AUD/USD and NZD/USD Fundamental Daily Forecast – Longer-Term Outlook Bearish Despite Consolidation
An overall weaker U.S. Dollar is helping to boost the Australian and New Zealand Dollars on Tuesday. The move isn’t being fueled by one particular event so we’re going to chalk this up to position-squaring ahead of this week’s Fed minutes on Wednesday, Thursday’s producer price data and Friday’s consumer inflation and retail sales reports.
At 0923 GMT, the AUD/USD is trading .7781, up 0.0029 or +0.37% and the NZD/USD is at .7071, up 0.0008 or +0.12%.
The U.S. was on bank holiday on Monday. Early Tuesday, the Australian NAB Business Confidence report came in at 7. Reserve Bank of Australia Assistant Governor Guy Debelle gave a speech but offered no comments on monetary policy or economic growth, instead, choosing to speak on the FX global code of conduct.
According to the National Australia Bank, Australian business conditions remained strong in September, with business confidence inching higher, but significant concerns continue to hang over consumer spending with firms not passing on wage increases, and household debt burdens hurting consumer demand.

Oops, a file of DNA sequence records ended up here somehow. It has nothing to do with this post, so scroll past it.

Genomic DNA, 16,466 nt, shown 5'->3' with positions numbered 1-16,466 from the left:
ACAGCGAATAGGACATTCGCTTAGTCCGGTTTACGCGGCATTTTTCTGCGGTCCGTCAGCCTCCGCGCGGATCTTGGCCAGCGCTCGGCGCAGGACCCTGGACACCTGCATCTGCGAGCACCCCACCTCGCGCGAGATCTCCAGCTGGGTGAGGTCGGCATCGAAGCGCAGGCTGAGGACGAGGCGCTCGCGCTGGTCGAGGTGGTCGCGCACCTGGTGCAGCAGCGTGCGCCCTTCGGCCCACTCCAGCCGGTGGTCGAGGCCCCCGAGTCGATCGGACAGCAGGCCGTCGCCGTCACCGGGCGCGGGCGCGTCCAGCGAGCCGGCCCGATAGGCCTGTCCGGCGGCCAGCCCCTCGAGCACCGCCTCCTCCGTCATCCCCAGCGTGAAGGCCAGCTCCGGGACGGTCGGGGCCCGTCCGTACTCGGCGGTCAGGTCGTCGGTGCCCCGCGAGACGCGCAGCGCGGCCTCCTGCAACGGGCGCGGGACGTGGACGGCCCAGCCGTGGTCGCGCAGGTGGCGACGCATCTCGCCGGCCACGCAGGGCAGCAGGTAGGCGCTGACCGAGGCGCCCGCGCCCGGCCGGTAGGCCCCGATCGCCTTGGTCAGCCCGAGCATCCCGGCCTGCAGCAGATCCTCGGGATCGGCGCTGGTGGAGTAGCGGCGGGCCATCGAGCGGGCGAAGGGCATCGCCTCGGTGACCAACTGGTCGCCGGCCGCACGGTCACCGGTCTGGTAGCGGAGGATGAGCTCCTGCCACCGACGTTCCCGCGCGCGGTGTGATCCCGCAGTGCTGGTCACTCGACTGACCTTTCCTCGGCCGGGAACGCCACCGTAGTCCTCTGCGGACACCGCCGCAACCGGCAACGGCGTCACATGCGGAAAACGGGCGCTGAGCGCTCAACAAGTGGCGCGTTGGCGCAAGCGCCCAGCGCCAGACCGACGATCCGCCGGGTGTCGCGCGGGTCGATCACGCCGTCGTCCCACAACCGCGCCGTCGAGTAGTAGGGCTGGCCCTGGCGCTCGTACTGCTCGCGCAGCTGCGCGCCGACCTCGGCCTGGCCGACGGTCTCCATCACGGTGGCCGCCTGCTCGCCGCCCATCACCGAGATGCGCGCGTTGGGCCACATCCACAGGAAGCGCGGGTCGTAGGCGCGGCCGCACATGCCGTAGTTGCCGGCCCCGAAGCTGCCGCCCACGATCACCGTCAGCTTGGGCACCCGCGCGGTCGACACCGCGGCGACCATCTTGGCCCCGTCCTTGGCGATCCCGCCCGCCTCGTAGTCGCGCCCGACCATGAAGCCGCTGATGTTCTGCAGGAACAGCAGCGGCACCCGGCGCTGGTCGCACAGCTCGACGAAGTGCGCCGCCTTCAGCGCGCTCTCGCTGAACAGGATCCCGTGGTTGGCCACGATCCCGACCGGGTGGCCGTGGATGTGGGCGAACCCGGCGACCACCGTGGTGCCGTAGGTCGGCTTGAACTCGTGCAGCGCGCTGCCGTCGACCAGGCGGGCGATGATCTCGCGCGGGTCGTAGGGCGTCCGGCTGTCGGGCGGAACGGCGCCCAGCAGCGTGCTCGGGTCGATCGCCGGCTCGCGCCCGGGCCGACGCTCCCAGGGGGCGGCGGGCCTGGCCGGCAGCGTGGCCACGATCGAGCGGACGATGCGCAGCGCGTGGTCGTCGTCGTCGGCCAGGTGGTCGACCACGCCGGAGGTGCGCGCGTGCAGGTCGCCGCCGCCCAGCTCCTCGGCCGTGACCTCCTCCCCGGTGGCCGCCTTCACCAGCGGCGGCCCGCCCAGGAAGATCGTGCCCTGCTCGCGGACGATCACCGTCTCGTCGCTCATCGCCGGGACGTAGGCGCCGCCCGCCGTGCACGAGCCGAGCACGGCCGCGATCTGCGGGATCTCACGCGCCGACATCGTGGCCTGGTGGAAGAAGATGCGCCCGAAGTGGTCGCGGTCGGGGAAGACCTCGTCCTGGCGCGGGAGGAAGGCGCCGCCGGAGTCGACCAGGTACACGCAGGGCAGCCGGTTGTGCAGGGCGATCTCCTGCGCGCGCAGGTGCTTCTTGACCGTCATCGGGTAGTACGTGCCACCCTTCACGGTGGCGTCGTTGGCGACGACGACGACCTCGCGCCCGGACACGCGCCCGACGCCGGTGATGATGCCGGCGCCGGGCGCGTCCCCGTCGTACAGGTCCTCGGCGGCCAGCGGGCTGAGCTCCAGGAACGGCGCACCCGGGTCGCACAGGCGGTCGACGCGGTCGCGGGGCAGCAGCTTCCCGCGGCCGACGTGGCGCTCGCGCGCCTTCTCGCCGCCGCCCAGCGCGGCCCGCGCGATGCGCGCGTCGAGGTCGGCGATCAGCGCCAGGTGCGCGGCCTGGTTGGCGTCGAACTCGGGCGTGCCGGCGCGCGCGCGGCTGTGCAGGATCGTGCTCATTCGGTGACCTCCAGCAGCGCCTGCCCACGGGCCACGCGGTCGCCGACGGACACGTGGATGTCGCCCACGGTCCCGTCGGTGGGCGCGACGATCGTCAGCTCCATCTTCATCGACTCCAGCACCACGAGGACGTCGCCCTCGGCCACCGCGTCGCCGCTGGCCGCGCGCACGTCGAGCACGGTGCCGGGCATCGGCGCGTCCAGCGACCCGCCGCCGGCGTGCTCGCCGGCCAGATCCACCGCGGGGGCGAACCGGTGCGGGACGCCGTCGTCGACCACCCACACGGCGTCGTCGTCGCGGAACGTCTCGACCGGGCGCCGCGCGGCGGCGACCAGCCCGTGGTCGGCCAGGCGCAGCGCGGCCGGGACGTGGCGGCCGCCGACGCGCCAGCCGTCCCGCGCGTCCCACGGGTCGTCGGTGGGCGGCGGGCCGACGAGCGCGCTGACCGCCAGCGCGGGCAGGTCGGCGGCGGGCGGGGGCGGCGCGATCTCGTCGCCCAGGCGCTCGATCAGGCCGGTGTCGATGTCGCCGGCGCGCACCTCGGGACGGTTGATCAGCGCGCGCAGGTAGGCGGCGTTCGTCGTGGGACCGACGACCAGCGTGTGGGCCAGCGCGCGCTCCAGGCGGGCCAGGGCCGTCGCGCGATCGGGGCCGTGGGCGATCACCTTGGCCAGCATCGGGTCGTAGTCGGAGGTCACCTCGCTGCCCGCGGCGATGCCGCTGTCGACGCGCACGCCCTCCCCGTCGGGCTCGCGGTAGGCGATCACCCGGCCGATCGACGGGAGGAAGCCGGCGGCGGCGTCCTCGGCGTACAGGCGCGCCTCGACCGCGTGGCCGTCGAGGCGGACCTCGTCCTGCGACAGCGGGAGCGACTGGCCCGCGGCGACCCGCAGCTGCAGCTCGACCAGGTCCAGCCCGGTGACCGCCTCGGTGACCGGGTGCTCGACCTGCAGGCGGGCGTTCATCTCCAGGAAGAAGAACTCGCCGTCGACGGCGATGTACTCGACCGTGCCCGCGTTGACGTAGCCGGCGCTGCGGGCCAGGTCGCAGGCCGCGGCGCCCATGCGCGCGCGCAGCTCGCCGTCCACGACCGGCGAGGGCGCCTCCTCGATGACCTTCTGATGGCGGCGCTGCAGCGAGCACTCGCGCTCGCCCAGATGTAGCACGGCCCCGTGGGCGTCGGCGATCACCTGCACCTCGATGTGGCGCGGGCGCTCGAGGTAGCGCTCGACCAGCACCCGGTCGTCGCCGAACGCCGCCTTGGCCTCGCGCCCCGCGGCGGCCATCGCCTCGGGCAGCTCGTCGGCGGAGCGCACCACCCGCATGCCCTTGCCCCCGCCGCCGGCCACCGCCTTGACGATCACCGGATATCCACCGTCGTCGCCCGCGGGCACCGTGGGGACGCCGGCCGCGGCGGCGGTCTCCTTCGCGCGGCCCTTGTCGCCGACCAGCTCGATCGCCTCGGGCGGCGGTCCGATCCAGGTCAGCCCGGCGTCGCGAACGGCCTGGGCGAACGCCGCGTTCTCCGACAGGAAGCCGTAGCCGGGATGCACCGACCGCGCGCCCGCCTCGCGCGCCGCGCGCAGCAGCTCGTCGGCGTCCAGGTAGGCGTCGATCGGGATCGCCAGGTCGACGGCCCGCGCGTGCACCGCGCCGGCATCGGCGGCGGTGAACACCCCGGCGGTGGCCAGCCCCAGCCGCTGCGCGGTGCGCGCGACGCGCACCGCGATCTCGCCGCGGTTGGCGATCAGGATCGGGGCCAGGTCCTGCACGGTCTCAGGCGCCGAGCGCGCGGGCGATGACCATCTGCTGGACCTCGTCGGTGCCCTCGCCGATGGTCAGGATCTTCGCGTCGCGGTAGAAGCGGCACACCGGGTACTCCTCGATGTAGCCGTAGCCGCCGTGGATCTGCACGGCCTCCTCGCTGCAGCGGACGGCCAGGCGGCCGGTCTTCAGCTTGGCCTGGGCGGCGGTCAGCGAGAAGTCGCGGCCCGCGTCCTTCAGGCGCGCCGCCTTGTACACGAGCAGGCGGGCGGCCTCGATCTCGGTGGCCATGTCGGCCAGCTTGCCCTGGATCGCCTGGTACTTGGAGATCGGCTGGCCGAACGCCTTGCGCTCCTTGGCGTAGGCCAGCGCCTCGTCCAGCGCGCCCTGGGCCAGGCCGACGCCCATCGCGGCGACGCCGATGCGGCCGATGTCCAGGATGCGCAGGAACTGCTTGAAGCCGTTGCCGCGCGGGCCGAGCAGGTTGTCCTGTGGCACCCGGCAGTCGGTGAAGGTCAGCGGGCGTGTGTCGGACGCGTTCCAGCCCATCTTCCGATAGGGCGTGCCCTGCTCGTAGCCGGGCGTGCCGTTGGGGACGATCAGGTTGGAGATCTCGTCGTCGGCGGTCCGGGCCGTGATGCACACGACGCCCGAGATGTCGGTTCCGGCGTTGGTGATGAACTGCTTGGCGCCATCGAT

The NAB’s monthly business conditions index held steady at a strong net balance of +14 points in September, nearly three times its historic average.
The NAB’s Business Confidence Index rose to a net balance of +7 in September, up from +5 in August.
Although the NZD/USD is trading higher, the New Zealand Dollar is likely to continue to be pushed lower by election uncertainty. Traders still aren’t sure who is going to control the government. This, coupled with stronger economic prospects in the United States, has helped drive the kiwi down more than 5 percent since September 20.
According to Westpac, the final result of the election, announced last Saturday, meant the outcome “remains inconclusive”. This is likely to limit gains in the Forex pair and could continue to weigh on the market.
Although the Forex pairs are showing signs of consolidation, the outlook for the longer-term trend remains bearish. Rising U.S. Treasury yields and a firmer U.S. Dollar should press the Australian and New Zealand Dollars lower over the near-term.